The Runway Reviewed: Hood By Air's Denim Night Skirts, SUNO's Cordless Phone Prints, And The Wake Left By Amber Rose

"Because night time is the only time"

Suno Spring 2013 collection at Milk Studios / Photo by Joe Kohen/Getty
Suno Spring 2013 collection at Milk Studios / Photo by Joe Kohen/Getty

HOOD BY AIR
For several years, Hood by Air (run by Ghe20 Gothik's $hayne Oliver) has been influencing the direction of forward-thinking club kids (and well-funded runway designers like Rick Owens by proxy.) Long before every street-style website offered a three-inch-tall flatform shoe, HBA was making custom platform Timberlands for Maluca; long before Rihanna rocked revitalized BOY London club kid gear, HBA was reimagining their brass-plate caps. Last year, their line of Classic tees hijacked the Paramount Pictures logo and ended up on the back of A$AP Rocky. This year, the label pays homage to the original Windowlicker, splashing Aphex Twin's most demonic face across a t-shirt and expecting us all to sleep despite it with pajama party-influenced Hood By Air pillowcases and men's denim night skirts, a little bit Buffalo, a little bit Ben Franklin — because night time is the only time.

SUNO
Generally the king and queen of to-die-for mix-and-match prints, designers Max Osterweis and Erin Beatty opted to tone it down at a time when a slew of other designers were ramping it up. Okay, but whatever, can we discuss this single look in a cordless phone pattern that didn't repeat itself for the rest of the show? Full stop, the whimsy of it was an easter egg among all their iridescent poppy florals and Dutch-inspired tunics, a late-in-the show pick-me-up that encouraged us to gauge all other looks from there. A comic-book drawing of what might be a baby-sized Nokia from the early '00s, it had recent-vintage flavor but felt like so much more than just an ode to the Beeper King; it was as though, by referencing Amish simplicity, boat-ready stripes and, to be honest, Laura Ashley wallpaper in the rest of their collection, they were positioning the cordless phone pattern as a future entry into classic Americana. Which is genius. The silhouettes were breezy and wearable with nods to prairie girl dust-ruffles, but it really was all about that cordless phone, again shown only that one time, Suno batting their eyelashes at us just before a wink and a pound. Goddamn!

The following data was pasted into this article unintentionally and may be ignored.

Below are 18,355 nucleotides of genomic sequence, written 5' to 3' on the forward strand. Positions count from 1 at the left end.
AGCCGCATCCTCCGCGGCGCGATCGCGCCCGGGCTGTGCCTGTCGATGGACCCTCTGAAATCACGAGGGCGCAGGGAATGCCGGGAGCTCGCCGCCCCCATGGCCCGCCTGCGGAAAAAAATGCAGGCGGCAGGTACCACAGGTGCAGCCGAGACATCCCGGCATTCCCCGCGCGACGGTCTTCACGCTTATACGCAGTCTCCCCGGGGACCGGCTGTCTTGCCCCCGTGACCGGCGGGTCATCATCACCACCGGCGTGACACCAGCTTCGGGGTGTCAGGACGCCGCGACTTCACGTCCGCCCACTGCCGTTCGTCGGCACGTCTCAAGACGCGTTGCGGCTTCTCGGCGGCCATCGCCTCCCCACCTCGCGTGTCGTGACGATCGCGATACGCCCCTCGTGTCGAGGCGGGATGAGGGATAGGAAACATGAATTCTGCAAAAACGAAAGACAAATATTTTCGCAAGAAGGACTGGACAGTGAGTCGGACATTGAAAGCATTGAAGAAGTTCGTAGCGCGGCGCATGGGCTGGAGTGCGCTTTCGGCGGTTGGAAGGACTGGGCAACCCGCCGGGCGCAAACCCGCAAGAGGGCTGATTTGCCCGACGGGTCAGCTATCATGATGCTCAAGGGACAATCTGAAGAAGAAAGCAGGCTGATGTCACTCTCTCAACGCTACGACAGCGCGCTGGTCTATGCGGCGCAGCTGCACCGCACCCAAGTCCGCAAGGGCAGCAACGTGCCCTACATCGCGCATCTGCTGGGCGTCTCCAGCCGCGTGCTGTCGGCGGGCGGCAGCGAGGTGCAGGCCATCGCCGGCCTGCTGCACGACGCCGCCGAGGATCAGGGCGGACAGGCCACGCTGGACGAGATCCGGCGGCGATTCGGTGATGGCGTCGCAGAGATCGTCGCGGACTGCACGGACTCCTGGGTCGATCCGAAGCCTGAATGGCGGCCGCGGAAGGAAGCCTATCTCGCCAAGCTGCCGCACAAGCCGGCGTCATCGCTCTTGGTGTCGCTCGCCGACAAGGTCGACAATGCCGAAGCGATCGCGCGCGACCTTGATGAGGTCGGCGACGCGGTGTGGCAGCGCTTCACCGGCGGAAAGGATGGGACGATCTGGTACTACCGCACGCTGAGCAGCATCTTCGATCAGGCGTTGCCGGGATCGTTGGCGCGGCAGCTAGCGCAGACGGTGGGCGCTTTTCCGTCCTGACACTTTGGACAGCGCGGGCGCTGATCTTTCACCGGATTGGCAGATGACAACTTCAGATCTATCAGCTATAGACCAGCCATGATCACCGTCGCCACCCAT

CHARLOTTE RONSON
For a designer who tends to stay on the dainty side, with pointelle rose patterns and a constant stream of butter-yellow, musician Mark's elder sister has gone outside her comfort zone, and she's all the better for it. A cut-out skater dress in navy, blue, and cream gave her femininity a tiny razor-point, while her openness to sheer, mesh, and lace emboldened the silks and ruffle zone she is comfortable in. To die for: all the clear, tailored bomber jackets, good for going to the club in a rainstorm, with the inherent understanding that you'll probably take a cab, anyway. (The sky blue one, in particular, mimics the cloud-and-ocean pattern of a peplum dress.) If you wore them together, you might just float away. Or join some kind of post-Bleached surf band.

TRENDSPOTTING:
Tupac bandanas at Nonoo, tunics and/or hoodies basically everywhere: Grace Jones and Amber Rose seem like a collective subconscious influence so far this season.

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